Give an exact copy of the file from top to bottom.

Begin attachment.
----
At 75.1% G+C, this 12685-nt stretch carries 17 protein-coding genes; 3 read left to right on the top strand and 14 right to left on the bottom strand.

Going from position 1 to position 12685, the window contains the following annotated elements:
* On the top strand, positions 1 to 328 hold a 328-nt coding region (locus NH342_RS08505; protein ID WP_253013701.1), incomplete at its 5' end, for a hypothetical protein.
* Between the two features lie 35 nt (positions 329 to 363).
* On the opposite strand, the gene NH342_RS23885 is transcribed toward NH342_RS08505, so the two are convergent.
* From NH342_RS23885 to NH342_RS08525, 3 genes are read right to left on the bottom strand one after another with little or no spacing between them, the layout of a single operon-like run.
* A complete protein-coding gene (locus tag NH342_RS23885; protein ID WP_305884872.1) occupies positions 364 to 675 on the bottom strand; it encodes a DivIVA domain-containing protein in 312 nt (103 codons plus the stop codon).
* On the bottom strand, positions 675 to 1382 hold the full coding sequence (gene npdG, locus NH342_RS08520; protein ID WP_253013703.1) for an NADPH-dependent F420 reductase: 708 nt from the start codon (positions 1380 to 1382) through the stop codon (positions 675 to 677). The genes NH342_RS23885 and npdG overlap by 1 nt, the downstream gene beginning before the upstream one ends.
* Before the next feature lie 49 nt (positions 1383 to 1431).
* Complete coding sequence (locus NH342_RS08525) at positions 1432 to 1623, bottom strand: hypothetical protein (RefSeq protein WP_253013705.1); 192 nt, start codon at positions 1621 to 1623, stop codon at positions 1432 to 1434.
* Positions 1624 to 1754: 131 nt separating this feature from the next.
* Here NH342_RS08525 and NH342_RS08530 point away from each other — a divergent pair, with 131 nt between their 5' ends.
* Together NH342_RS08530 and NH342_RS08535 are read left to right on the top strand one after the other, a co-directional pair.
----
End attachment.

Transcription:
At 75.1% G+C, this 12685-nt stretch carries 17 protein-coding genes; 3 read left to right on the top strand and 14 right to left on the bottom strand.

Going from position 1 to position 12685, the window contains the following annotated elements:
* On the top strand, positions 1 to 328 hold a 328-nt coding region (locus NH342_RS08505; protein ID WP_253013701.1), incomplete at its 5' end, for a hypothetical protein.
* Between the two features lie 35 nt (positions 329 to 363).
* On the opposite strand, the gene NH342_RS23885 is transcribed toward NH342_RS08505, so the two are convergent.
* From NH342_RS23885 to NH342_RS08525, 3 genes are read right to left on the bottom strand one after another with little or no spacing between them, the layout of a single operon-like run.
* A complete protein-coding gene (locus tag NH342_RS23885; protein ID WP_305884872.1) occupies positions 364 to 675 on the bottom strand; it encodes a DivIVA domain-containing protein in 312 nt (103 codons plus the stop codon).
* On the bottom strand, positions 675 to 1382 hold the full coding sequence (gene npdG, locus NH342_RS08520; protein ID WP_253013703.1) for an NADPH-dependent F420 reductase: 708 nt from the start codon (positions 1380 to 1382) through the stop codon (positions 675 to 677). The genes NH342_RS23885 and npdG overlap by 1 nt, the downstream gene beginning before the upstream one ends.
* Before the next feature lie 49 nt (positions 1383 to 1431).
* Complete coding sequence (locus NH342_RS08525) at positions 1432 to 1623, bottom strand: hypothetical protein (RefSeq protein WP_253013705.1); 192 nt, start codon at positions 1621 to 1623, stop codon at positions 1432 to 1434.
* Positions 1624 to 1754: 131 nt separating this feature from the next.
* Here NH342_RS08525 and NH342_RS08530 point away from each other — a divergent pair, with 131 nt between their 5' ends.
* Together NH342_RS08530 and NH342_RS08535 are read left to right on the top strand one after the other, a co-directional pair.